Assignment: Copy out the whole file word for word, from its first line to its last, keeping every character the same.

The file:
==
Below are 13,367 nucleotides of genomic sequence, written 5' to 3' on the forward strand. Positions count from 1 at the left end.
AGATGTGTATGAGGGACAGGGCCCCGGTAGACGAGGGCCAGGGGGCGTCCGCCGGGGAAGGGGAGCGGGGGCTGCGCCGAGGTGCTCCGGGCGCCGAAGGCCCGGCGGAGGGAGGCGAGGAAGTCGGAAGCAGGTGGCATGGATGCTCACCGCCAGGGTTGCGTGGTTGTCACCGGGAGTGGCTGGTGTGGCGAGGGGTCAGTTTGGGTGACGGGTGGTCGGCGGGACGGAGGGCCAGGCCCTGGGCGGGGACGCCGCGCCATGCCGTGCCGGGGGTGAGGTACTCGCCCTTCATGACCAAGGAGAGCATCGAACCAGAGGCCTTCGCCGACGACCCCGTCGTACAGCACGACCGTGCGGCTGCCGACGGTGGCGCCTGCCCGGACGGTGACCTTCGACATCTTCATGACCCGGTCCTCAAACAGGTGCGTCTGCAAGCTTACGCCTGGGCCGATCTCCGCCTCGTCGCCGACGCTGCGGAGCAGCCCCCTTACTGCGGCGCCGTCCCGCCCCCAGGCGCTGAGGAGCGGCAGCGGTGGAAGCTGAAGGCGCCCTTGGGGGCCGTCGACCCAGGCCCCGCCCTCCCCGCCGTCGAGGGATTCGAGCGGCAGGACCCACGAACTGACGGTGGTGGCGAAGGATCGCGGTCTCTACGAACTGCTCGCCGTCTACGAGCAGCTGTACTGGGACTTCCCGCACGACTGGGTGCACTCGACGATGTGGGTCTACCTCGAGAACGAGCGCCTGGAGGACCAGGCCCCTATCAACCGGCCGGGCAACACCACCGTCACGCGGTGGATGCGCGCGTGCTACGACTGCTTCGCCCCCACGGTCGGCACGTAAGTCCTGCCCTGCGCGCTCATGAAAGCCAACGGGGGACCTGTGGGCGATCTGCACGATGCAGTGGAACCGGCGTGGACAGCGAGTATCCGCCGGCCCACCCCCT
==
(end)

Below are 13,367 nucleotides of genomic sequence, written 5' to 3' on the forward strand. Positions count from 1 at the left end.
AGATGTGTATGAGGGACAGGGCCCCGGTAGACGAGGGCCAGGGGGCGTCCGCCGGGGAAGGGGAGCGGGGGCTGCGCCGAGGTGCTCCGGGCGCCGAAGGCCCGGCGGAGGGAGGCGAGGAAGTCGGAAGCAGGTGGCATGGATGCTCACCGCCAGGGTTGCGTGGTTGTCACCGGGAGTGGCTGGTGTGGCGAGGGGTCAGTTTGGGTGACGGGTGGTCGGCGGGACGGAGGGCCAGGCCCTGGGCGGGGACGCCGCGCCATGCCGTGCCGGGGGTGAGGTACTCGCCCTTCATGACCAAGGAGAGCATCGAACCAGAGGCCTTCGCCGACGACCCCGTCGTACAGCACGACCGTGCGGCTGCCGACGGTGGCGCCTGCCCGGACGGTGACCTTCGACATCTTCATGACCCGGTCCTCAAACAGGTGCGTCTGCAAGCTTACGCCTGGGCCGATCTCCGCCTCGTCGCCGACGCTGCGGAGCAGCCCCCTTACTGCGGCGCCGTCCCGCCCCCAGGCGCTGAGGAGCGGCAGCGGTGGAAGCTGAAGGCGCCCTTGGGGGCCGTCGACCCAGGCCCCGCCCTCCCCGCCGTCGAGGGATTCGAGCGGCAGGACCCACGAACTGACGGTGGTGGCGAAGGATCGCGGTCTCTACGAACTGCTCGCCGTCTACGAGCAGCTGTACTGGGACTTCCCGCACGACTGGGTGCACTCGACGATGTGGGTCTACCTCGAGAACGAGCGCCTGGAGGACCAGGCCCCTATCAACCGGCCGGGCAACACCACCGTCACGCGGTGGATGCGCGCGTGCTACGACTGCTTCGCCCCCACGGTCGGCACGTAAGTCCTGCCCTGCGCGCTCATGAAAGCCAACGGGGGACCTGTGGGCGATCTGCACGATGCAGTGGAACCGGCGTGGACAGCGAGTATCCGCCGGCCCACCCCCT